And that something is retained on closer “Home,” the LP’s other five minute-plus number. After some thought, it basically connects like Burma nursing a major fixation with early Brit post punk (think Wire or Gag of Four), and yet it sounds very little like the similarly minded post hardcore bands from the ‘80s American Midwest. So, points for that. However, it was mastered for LP by noted Chicagoan and Shellac bassist (and come to think of it, ex-Volcano Sun) Bob Weston.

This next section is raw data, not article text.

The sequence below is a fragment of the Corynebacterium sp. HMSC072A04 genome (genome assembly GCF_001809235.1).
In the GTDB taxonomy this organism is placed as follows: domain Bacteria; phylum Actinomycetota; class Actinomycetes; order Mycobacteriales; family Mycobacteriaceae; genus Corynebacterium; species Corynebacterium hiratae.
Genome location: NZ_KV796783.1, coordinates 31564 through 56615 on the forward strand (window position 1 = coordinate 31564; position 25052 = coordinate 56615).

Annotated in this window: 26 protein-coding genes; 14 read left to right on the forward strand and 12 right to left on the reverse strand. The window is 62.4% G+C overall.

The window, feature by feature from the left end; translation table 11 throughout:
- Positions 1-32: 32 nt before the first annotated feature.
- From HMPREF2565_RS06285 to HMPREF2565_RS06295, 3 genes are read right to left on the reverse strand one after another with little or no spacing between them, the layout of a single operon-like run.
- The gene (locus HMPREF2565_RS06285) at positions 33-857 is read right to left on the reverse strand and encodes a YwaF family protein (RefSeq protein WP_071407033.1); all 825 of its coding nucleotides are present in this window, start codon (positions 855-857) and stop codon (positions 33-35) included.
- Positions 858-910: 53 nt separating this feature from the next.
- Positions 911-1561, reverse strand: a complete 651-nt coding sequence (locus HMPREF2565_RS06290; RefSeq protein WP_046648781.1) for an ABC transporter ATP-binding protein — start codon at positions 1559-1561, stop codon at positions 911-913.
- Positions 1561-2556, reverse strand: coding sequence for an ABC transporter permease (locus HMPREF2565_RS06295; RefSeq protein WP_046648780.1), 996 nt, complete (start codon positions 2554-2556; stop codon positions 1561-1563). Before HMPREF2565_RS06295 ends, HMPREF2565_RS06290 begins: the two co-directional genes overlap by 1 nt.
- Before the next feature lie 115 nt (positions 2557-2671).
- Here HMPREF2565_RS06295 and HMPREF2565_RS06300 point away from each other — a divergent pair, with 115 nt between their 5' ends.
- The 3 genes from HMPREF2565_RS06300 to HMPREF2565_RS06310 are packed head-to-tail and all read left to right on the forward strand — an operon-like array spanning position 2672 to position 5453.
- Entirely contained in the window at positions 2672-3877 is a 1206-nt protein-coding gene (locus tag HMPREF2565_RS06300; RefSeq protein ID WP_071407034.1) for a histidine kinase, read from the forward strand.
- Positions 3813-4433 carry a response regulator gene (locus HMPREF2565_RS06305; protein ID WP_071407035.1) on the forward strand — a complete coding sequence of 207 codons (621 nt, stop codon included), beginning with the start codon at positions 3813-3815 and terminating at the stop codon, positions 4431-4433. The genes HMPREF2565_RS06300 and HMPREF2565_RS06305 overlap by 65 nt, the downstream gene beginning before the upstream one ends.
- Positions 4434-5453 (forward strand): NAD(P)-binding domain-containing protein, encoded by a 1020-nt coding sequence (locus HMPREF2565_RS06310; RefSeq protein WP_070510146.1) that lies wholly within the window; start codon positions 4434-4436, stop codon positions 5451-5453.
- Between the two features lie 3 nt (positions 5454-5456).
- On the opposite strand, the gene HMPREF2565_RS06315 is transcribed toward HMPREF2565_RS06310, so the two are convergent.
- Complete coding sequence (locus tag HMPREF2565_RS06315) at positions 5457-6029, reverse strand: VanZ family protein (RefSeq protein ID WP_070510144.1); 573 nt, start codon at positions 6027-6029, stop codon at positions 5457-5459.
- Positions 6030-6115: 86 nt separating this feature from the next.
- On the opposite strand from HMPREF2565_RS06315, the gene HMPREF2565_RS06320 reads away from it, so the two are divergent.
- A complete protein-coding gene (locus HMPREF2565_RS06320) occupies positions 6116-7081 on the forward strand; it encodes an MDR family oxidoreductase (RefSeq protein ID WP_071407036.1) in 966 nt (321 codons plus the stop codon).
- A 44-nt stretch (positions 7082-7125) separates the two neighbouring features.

It was also produced by former Jawbox main man J. Robbins. This was a smart maneuver on Glimmermen’s part, since in the past Robbins has been quite adept at handling the crossroads of post-HC-derived heaviness and thoughtful, non-submerged vocals (exhibit number one would be his own work.)

I’m Dead may not hold any haymakers, but it does contain a very tough jab with “Angels and Devils” and a highly swanky love-tap via “This Town” (the title track is best described as a well-executed bait-and-switch.) While the cumulative impact can be assessed as rather mild (unless you’ve not heard their inspirations, in which case it might just inspire you to flip your wig), Glimmermen deftly avoid any blatant missteps. It’s not an incendiary experience, but I’m Dead rates as a good record to have around.

GRADED ON A CURVE:
B